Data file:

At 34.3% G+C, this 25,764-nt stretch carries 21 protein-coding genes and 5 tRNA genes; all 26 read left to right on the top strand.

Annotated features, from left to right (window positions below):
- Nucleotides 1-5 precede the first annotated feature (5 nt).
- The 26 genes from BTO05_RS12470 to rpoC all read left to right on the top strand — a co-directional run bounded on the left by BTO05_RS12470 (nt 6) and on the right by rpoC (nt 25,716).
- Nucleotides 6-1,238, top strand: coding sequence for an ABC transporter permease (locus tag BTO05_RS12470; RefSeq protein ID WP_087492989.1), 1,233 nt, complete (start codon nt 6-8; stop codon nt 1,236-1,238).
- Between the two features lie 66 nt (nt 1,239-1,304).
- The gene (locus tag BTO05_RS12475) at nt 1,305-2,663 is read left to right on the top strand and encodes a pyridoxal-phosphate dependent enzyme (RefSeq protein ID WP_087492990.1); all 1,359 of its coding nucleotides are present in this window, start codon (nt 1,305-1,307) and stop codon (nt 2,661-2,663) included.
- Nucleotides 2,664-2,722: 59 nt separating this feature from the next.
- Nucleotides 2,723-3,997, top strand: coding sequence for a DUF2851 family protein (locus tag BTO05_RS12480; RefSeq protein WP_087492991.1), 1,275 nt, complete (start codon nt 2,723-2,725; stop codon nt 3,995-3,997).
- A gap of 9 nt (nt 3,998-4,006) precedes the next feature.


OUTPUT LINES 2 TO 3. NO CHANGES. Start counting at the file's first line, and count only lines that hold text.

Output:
Annotated features, from left to right (window positions below):
- Nucleotides 1-5 precede the first annotated feature (5 nt).